Located along a main road in the Xuhui district, a deep-set arched door, that appears to be carved into the building’s facade, invites visitors into its narrow walls and sequence of cave-like rooms.
“It’s very close to the cave entrance we have imagined,” the architects said, “the texture of the facade looks similar to stucco but is actually a result of pebble wash.”
Thee studio were tasked with transforming the 60m2 former diner into a gallery showcasing vintage design objects. Upon their first visit in 2018, the team were presented with a long and narrow space that was divided into four rooms of various heights, with the only natural light filtering in from the entrance and the courtyard in the rear.
“The word cave broke into our mind when we first sought to define the space as a whole,” the architects said “And because the space shares similar physicality with a cave, while we were verifying this concept, we realised that cave is not an imposed concept but manifested by the nature of the site itself.
“Once the overall concept of the cave was established, other elements for this space that share the same design language naturally fell into place,” they added.
The interior space embraces the leveled floor, allowing visitors to step down into a central gallery then step up again to gain access to the spaces at the rear end of the building, mimicking the natural movement of descending and emerging from a cave.
The architects further emphasised the various levels but subtly alternating each space with different earthy hues and textures.
The entrance area and side gallery has been completed in a white enamel finish, while the corridor is painted in an ochre shade. A darker shade of sienna has been used for the back of the gallery.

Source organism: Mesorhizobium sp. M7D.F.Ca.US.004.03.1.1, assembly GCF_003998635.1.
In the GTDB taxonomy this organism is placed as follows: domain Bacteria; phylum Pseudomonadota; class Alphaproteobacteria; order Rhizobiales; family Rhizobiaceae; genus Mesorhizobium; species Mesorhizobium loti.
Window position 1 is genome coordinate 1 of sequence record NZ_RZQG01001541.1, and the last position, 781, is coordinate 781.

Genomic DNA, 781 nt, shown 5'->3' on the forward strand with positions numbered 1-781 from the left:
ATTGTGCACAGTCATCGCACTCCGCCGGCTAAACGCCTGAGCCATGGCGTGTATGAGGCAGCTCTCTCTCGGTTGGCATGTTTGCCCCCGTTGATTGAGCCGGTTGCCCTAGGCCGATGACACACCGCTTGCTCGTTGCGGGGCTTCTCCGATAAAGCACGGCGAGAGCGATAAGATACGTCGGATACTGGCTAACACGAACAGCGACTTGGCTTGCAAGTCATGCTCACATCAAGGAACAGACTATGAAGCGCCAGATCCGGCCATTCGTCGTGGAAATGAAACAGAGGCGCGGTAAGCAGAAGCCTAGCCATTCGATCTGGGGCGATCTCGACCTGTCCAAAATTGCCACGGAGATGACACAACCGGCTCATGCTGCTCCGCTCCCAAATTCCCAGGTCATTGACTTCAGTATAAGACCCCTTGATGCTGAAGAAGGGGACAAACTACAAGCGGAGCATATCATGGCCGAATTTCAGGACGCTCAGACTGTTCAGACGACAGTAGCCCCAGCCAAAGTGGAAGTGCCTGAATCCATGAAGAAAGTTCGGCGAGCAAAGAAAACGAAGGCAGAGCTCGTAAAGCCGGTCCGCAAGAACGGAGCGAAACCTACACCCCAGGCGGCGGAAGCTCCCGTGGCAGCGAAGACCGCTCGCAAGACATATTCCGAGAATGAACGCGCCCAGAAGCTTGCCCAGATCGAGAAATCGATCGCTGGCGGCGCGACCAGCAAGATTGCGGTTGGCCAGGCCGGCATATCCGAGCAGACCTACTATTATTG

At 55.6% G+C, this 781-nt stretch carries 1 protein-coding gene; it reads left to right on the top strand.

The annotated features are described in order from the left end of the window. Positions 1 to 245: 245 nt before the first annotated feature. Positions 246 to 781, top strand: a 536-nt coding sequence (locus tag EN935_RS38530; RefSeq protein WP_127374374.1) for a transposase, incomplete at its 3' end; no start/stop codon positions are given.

Due to the lack of natural lighting, the architecture studio created wall openings across the space to create indirect light sources while a row of small niches were carved along the wall of the central gallery to create a candle-lit ambiance.
An irregular peeking window has also been punctured between the central and side gallery to allow for a visual connection between the two spaces.
In the rear, a row of skylight were designed to guide visitors out of the gate through the exit, once again mimicking the natural manner in which light penetrates through thick cave walls.
The walls feature built in curved plinths, shelves and platforms to exhibit various design pieces, while pebble-shaped ceramic door handles sourced from a Berlin flea market have been used throughout the space.
Curved plinths, shelves and platforms have additionally been built into the walls of the exhibition spaces to present design pieces.
Adding to the cave theme, pebble-shaped ceramic door handles that the studio sourced from an antique flea market in Berlin were used throughout the space.